Questions linger about freed hostages
Turkish authorities yesterday claimed that they had freed 49 hostages from one of the world's most ruthless militant groups without firing a shot, paying a ransom, or offering a quid pro quo.
But as the well-dressed men and women captured by the Islamic State group more than three months ago clasped their families on the tarmac of the Turkish capital's airport, experts had serious doubts about the government's story.
The official explanation "sounds a bit too good to be true", said Sinan Ulgen, a former Turkish diplomat who chairs the Istanbul-based Centre for Economics and Foreign Policy Studies. "There are some very legitimate and unanswered questions about how this happened."
Abducted in June
The hostages - whose number included two small children - were seized from the Turkish Consulate in Mosul after the Islamic State group overran the Iraqi city on June 11. Turkish leaders gave only the broadest outlines of their rescue yesterday.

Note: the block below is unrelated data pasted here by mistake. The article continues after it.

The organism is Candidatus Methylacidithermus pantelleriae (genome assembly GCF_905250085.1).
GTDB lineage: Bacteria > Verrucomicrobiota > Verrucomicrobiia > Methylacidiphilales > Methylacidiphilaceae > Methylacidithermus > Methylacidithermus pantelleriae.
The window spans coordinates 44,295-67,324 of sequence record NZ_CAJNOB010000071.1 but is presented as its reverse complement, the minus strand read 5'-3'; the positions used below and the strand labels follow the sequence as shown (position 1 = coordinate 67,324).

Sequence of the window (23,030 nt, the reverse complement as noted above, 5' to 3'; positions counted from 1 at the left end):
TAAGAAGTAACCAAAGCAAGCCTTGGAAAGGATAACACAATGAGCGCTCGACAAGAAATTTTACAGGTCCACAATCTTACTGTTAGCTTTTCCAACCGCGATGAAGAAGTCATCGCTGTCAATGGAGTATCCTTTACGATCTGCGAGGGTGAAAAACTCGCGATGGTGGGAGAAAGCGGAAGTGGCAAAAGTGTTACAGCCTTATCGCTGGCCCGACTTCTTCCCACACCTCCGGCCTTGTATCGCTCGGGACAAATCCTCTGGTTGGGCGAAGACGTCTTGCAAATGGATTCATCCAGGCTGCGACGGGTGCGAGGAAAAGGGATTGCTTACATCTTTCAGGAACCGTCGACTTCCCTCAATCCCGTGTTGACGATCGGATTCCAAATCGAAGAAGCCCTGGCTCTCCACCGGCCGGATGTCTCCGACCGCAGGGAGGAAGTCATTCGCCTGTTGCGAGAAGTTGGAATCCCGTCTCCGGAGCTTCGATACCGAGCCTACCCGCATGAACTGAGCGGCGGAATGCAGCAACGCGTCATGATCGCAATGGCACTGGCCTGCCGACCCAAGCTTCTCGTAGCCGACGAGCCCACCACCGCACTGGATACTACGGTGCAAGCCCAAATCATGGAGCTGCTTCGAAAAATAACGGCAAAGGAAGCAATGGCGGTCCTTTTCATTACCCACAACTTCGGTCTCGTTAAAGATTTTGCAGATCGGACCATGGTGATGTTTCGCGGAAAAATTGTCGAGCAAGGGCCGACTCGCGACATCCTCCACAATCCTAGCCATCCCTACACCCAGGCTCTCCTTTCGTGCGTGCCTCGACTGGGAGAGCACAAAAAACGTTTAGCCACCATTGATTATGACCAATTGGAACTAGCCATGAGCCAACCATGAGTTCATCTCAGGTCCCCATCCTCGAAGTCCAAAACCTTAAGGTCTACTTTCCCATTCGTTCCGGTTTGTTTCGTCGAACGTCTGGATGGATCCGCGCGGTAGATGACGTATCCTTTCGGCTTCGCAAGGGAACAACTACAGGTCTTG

Prime Minister Ahmet Davutoglu said the release was the work of the country's intelligence agency rather than a special forces operation.
"After intense efforts that lasted days and weeks, in the early hours, our citizens were handed over to us, and we brought them back," said Davutoglu.
The prime minister was the star of the homecoming ceremony yesterday, flying the hostages back to Ankara on his plane and delivering an impassioned address to the crowd. Families rushed the aircraft to greet their returning loved ones. The ex-hostages emerged wearing clean dresses and suits and showed little sign of having been held captive by fanatical militants for more than three months.
The hostages' joyous reunion at the airport came as an enormous relief after the recent beheading of other hostages - two American journalists and a British aid worker - by the Islamic State group. The gruesome deaths briefly reignited a debate over whether the US or British government should pay ransoms to free hostages.
Turkey's state-run Anadolu Agency reported no ransom had been paid and "no conditions were accepted in return for their release", although it didn't cite any source for its reporting.
The agency said the hostages had been held at eight separate addresses in Mosul and their whereabouts were monitored by drones and other means.
The Iraqi government said it had no information about the rescue.